The use of personal knives at meals was a mark of Manchu identity. Manchu men were supposed to cut their meat themselves so as to not fall into the decadent Han Chinese habit of eating their meat pre-cut. When eating sacrificial pork, women were also expected to cut up their own meat. Knives with other eating utensils formed part of the dowries of princesses and even maidservants (see the exhibition catalogue ibid., pp. 197-201).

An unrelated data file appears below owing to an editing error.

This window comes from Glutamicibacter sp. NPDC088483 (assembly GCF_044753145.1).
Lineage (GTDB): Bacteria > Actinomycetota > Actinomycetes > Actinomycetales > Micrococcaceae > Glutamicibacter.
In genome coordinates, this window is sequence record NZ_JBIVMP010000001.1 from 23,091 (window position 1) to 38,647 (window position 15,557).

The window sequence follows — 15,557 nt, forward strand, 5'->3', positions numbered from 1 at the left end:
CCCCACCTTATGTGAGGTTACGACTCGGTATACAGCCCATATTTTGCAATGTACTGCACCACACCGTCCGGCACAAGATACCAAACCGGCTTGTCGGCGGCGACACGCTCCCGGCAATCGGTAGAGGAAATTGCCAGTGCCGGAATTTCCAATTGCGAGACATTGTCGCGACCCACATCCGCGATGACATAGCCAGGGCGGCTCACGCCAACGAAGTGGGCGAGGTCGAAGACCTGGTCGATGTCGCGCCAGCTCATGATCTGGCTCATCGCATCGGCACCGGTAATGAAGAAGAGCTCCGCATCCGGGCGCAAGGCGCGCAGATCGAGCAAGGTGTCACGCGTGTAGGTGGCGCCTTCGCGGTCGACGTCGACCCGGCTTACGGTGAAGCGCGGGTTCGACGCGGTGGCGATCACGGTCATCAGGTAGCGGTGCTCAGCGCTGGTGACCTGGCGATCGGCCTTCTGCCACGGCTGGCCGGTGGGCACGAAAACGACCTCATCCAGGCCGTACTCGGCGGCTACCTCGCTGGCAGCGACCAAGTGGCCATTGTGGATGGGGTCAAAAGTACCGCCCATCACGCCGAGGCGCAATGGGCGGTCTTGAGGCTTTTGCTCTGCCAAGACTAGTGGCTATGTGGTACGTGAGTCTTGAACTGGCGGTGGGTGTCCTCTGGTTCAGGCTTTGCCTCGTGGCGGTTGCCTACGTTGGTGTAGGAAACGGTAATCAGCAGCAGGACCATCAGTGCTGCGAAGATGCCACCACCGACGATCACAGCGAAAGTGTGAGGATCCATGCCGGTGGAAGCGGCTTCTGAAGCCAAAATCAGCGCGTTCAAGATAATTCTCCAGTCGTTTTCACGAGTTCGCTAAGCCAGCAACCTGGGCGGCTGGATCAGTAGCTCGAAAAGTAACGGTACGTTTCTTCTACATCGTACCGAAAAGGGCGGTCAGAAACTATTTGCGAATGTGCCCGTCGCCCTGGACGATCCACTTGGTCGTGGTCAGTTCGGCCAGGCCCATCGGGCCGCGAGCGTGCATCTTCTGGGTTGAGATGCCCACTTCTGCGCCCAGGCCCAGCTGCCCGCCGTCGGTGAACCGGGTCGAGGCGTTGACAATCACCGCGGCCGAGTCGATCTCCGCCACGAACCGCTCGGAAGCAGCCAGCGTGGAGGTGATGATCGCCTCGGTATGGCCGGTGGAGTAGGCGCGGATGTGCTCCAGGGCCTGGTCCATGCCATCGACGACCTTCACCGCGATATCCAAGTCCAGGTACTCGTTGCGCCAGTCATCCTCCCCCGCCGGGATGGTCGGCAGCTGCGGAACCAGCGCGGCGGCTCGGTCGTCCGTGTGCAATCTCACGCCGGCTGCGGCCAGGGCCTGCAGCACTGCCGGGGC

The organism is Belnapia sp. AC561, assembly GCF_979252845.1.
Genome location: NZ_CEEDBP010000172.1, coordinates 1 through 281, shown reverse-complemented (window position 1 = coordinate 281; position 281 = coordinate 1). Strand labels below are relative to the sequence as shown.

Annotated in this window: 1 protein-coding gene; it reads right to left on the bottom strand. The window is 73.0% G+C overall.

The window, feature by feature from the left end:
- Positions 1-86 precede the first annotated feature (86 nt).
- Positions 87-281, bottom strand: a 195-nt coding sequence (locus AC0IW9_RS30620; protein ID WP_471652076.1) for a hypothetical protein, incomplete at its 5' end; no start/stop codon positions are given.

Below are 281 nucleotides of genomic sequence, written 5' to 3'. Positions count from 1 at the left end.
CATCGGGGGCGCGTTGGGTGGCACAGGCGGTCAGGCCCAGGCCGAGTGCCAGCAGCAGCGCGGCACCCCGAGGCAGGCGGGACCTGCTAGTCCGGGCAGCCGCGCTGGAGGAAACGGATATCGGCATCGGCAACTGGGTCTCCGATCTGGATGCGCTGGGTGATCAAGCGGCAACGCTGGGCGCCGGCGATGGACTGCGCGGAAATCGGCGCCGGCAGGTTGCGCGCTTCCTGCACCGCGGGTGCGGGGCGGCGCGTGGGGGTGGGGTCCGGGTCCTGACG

This knife was formerly in the collection of Millicent Rogers (1902-1953), a legendary socialite known for her intelligence and beauty and was reputedly close with Madame Soong Mei-ling (1897-2003). Millicent Rogers was the granddaughter of Henry H. Rogers, who co-founded Standard Oil with John D. Rockefeller and was a patron of the famous American writer Mark Twain (1835-1910). Fluent in six languages, Millicent translated Latin and Greek poetry. She was also gifted in fashion and jewellery design. With her privileged upbringing and artistic talents, Rogers was a connoisseur and collector with a highly refined personal taste. A white jade 'ram-head' teapot originally in her collection was sold in these rooms, 3rd October 2017, lot 3613.
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